Silent losses: The experience of miscarriage

According to the American Society for Reproductive Medicine, approximately 25% of all recognized pregnancies end in miscarriage. Many of these occur very early on in a pregnancy – often before a woman knows she is pregnant.  However, five percent of women experience two consecutive miscarriages, while a small percentage experience multiple miscarriages – a medical condition known as “recurrent miscarriage”. Most miscarriages occur in the first 12 weeks of pregnancy (the first trimester) – which is generally considered the period of highest risk for miscarriage. As a consequence, some women and couples wait until after the first trimester before sharing the news of their pregnancy with others.

Known risk factors for miscarriage include, but are not limited to, health conditions (diabetes, thyroid and hormonal problems, diabetes, high blood pressure, infections), immune system factors, being underweight or overweight, advanced maternal and paternal age, and lifestyle factors (smoking, drug use).

The experience of losing a pregnancy can be both physically and emotionally difficult for a woman and her partner, whether in the first trimester of later in a pregnancy. Recurrent miscarriage and pregnancy loss following fertility treatments can be particularly challenging. It is not uncommon to experience a range of emotions (e.g., sadness, disbelief, despair, anger, guilt) after a miscarriage. A woman who miscarries may feel that her body has failed her or that she is in some way responsible for losing the pregnancy. Men can also feel a sense of loss, while also feeling powerless to help their partner with her grief. In addition to the loss of a child, women and their partners may grieve the loss of their dream of becoming a parent, as well as their hopes and expectations about their future. They often are faced with ongoing reminders of their loss, particularly when they see other pregnant women or when friends and family members announce their pregnancies or give birth. Women who go on to become pregnant after a miscarriage, commonly experience more anxiety during the pregnancy, and fear that they might not be able to carry their baby to term.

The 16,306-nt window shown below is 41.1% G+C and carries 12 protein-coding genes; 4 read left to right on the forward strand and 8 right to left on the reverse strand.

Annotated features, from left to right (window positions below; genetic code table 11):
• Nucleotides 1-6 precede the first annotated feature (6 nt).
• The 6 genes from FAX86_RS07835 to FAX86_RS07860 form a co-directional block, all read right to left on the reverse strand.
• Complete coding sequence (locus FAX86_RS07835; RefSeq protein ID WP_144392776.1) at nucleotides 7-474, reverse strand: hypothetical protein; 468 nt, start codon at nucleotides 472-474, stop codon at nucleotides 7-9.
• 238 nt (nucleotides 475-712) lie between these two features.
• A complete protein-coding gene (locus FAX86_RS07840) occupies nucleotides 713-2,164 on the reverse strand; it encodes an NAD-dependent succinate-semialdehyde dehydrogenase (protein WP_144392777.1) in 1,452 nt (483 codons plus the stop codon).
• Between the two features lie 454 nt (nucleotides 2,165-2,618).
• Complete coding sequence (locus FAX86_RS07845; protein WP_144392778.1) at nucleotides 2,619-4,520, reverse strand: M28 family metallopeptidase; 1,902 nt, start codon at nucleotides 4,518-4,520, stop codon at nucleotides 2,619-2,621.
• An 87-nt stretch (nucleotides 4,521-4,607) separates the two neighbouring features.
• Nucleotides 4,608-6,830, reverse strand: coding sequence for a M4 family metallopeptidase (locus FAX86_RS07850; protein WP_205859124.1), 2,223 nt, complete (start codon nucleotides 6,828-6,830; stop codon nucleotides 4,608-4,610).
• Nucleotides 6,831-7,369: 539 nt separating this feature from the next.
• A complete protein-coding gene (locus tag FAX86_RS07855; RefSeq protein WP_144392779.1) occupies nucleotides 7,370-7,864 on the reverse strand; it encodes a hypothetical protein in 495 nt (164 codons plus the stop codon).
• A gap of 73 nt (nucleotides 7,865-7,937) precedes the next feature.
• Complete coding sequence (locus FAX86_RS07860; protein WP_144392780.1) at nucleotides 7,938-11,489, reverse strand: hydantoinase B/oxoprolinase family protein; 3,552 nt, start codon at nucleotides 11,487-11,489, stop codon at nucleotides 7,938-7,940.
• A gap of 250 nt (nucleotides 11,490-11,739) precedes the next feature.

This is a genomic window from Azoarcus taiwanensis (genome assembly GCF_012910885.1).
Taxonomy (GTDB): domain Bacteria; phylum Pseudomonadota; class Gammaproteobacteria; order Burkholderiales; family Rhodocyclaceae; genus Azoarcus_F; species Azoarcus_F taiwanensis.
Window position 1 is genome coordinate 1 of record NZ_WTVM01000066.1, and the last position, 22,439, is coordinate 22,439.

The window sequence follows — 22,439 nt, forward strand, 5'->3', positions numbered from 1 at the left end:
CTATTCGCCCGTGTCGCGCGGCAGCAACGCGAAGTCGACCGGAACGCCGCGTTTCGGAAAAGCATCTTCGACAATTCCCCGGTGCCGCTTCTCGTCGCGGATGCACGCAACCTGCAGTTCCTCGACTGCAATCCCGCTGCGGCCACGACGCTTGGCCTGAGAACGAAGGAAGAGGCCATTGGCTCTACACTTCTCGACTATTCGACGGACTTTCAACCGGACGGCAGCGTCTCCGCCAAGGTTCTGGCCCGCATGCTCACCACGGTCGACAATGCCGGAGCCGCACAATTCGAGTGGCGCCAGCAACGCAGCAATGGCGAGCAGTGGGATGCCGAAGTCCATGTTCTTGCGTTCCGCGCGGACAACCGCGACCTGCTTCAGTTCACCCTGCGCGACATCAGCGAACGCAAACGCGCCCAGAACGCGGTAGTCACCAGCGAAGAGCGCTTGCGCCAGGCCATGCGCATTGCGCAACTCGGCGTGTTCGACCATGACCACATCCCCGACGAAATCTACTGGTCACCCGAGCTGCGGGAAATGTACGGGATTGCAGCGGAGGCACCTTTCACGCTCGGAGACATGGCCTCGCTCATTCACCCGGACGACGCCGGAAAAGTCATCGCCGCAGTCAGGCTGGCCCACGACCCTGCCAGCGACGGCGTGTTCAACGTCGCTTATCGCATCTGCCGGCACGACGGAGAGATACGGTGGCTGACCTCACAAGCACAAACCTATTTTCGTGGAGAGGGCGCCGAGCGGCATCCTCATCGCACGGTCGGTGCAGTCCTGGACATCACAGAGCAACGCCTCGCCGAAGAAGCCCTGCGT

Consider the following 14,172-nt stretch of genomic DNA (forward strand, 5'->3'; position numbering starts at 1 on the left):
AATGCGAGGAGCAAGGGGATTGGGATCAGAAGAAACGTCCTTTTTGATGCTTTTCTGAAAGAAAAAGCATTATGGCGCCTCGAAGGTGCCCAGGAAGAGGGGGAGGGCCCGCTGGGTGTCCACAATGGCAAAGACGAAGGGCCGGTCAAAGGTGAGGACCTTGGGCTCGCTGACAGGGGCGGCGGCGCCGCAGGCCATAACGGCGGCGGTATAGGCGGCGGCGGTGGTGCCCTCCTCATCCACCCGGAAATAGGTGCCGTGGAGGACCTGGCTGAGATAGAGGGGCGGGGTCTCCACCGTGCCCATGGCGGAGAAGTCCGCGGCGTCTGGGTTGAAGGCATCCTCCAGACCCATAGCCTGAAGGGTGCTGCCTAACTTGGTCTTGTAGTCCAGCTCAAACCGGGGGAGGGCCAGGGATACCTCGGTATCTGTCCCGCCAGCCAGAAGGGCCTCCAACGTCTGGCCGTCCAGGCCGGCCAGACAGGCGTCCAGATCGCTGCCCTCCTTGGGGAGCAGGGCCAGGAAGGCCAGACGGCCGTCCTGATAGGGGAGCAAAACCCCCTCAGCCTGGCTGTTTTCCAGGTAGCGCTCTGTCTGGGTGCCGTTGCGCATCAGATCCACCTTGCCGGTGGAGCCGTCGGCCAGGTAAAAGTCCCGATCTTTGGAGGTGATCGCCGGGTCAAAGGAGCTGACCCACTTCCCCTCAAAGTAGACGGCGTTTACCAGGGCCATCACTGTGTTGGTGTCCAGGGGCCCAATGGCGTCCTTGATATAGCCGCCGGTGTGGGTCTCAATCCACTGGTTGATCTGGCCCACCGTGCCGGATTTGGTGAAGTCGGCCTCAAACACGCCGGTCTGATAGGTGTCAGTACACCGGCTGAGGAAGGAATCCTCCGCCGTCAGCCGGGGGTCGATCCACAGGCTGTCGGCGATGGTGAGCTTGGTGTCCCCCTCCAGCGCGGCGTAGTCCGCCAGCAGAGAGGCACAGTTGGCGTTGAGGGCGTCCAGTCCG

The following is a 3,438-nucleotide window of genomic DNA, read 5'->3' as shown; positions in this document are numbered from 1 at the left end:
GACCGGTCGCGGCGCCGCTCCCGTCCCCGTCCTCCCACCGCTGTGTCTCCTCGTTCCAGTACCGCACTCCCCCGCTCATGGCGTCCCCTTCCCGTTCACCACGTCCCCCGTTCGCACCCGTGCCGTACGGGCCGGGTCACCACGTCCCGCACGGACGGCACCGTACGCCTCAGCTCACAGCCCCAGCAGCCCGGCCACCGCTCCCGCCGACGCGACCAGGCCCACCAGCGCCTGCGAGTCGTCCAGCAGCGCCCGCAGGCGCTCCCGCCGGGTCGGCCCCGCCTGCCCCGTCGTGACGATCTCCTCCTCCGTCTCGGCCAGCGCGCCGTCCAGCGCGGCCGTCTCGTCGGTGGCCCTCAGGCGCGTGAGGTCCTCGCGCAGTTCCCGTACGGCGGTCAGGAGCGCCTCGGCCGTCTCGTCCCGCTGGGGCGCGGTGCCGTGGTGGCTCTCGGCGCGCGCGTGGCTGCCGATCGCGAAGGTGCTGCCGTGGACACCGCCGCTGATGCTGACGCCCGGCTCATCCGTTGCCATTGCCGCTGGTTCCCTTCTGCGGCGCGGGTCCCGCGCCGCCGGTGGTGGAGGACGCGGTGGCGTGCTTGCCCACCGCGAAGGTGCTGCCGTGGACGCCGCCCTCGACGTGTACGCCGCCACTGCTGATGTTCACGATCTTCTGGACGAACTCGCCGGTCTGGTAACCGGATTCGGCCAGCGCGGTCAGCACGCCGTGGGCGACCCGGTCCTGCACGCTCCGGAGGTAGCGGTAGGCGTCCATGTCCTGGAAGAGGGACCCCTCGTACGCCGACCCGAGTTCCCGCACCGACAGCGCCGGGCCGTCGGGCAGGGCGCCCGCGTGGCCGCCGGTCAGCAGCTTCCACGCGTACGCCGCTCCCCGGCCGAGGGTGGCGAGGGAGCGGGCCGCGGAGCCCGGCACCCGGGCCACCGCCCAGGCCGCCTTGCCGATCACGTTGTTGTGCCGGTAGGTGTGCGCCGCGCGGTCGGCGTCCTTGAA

Because miscarriage is a “taboo” subject, many women and men suffer alone in their grief. If you are finding it difficult to cope after experiencing a miscarriage, it can be very helpful to seek support. You might find it useful to speak with a counsellor or mental health professional who is knowledgeable about reproductive losses. You might also find it helpful to participate in a local or on-line support group of women who share and understand your experience.

To learn more about support groups offered in the United States, click here.

Read more about miscarriage here, here, and here.

Read ASRM’s fact sheet on recurrent pregnancy loss here.

Read an article about the experience of spontaneous pregnancy loss after IVF here.

To read about Beyonce Knowles’ experience of miscarriage, click here.


A Silent Sorrow: Pregnancy Loss – Guidance and Support for You and Your Family (2nd Edition) (2000) by Ingrid Kohn & Perry-Lynn Moffitt

I never held you: Miscarriage, grief, healing and recovery (2006) by Ellen Dubois & Linda Backman (PhD)

Surviving miscarriage: You are not alone (2005) by Stacy McLaughlin (PhD)

A guide for fathers: When a baby dies (2004) by Tim Nelson


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